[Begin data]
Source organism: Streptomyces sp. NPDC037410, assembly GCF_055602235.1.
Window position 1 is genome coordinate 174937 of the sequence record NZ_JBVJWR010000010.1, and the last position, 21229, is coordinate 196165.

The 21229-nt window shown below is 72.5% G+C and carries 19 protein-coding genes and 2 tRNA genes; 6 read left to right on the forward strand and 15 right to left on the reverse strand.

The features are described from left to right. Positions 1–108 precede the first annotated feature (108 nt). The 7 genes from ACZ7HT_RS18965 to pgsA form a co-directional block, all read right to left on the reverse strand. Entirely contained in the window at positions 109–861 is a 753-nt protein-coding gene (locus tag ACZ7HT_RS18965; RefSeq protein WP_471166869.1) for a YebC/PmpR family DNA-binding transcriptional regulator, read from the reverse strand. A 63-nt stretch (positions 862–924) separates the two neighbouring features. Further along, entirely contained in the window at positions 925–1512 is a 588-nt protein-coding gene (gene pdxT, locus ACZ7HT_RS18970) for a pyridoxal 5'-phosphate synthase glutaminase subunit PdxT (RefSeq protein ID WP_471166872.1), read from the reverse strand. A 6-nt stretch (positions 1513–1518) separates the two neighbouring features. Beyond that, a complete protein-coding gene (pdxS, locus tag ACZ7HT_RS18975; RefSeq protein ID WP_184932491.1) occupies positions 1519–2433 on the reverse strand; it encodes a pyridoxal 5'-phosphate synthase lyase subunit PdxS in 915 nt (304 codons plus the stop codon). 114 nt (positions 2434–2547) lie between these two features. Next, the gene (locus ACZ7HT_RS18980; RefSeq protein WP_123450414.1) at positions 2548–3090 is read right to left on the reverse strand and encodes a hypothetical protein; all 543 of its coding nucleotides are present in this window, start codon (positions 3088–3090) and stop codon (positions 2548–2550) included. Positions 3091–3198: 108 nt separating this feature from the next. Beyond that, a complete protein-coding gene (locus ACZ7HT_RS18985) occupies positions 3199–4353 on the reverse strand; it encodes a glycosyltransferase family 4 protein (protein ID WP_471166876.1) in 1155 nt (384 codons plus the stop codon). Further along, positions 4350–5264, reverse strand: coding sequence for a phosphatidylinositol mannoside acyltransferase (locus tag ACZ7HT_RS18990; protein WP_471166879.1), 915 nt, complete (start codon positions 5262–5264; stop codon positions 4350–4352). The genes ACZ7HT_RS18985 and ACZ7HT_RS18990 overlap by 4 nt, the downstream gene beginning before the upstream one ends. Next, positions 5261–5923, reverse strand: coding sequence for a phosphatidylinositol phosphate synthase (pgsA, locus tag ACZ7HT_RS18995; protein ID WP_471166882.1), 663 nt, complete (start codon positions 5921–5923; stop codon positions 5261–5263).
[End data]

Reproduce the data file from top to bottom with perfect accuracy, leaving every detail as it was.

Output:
Source organism: Streptomyces sp. NPDC037410, assembly GCF_055602235.1.
Window position 1 is genome coordinate 174937 of the sequence record NZ_JBVJWR010000010.1, and the last position, 21229, is coordinate 196165.

The 21229-nt window shown below is 72.5% G+C and carries 19 protein-coding genes and 2 tRNA genes; 6 read left to right on the forward strand and 15 right to left on the reverse strand.

The features are described from left to right. Positions 1–108 precede the first annotated feature (108 nt). The 7 genes from ACZ7HT_RS18965 to pgsA form a co-directional block, all read right to left on the reverse strand. Entirely contained in the window at positions 109–861 is a 753-nt protein-coding gene (locus tag ACZ7HT_RS18965; RefSeq protein WP_471166869.1) for a YebC/PmpR family DNA-binding transcriptional regulator, read from the reverse strand. A 63-nt stretch (positions 862–924) separates the two neighbouring features. Further along, entirely contained in the window at positions 925–1512 is a 588-nt protein-coding gene (gene pdxT, locus ACZ7HT_RS18970) for a pyridoxal 5'-phosphate synthase glutaminase subunit PdxT (RefSeq protein ID WP_471166872.1), read from the reverse strand. A 6-nt stretch (positions 1513–1518) separates the two neighbouring features. Beyond that, a complete protein-coding gene (pdxS, locus tag ACZ7HT_RS18975; RefSeq protein ID WP_184932491.1) occupies positions 1519–2433 on the reverse strand; it encodes a pyridoxal 5'-phosphate synthase lyase subunit PdxS in 915 nt (304 codons plus the stop codon). 114 nt (positions 2434–2547) lie between these two features. Next, the gene (locus ACZ7HT_RS18980; RefSeq protein WP_123450414.1) at positions 2548–3090 is read right to left on the reverse strand and encodes a hypothetical protein; all 543 of its coding nucleotides are present in this window, start codon (positions 3088–3090) and stop codon (positions 2548–2550) included. Positions 3091–3198: 108 nt separating this feature from the next. Beyond that, a complete protein-coding gene (locus ACZ7HT_RS18985) occupies positions 3199–4353 on the reverse strand; it encodes a glycosyltransferase family 4 protein (protein ID WP_471166876.1) in 1155 nt (384 codons plus the stop codon). Further along, positions 4350–5264, reverse strand: coding sequence for a phosphatidylinositol mannoside acyltransferase (locus tag ACZ7HT_RS18990; protein WP_471166879.1), 915 nt, complete (start codon positions 5262–5264; stop codon positions 4350–4352). The genes ACZ7HT_RS18985 and ACZ7HT_RS18990 overlap by 4 nt, the downstream gene beginning before the upstream one ends. Next, positions 5261–5923, reverse strand: coding sequence for a phosphatidylinositol phosphate synthase (pgsA, locus tag ACZ7HT_RS18995; protein ID WP_471166882.1), 663 nt, complete (start codon positions 5921–5923; stop codon positions 5261–5263).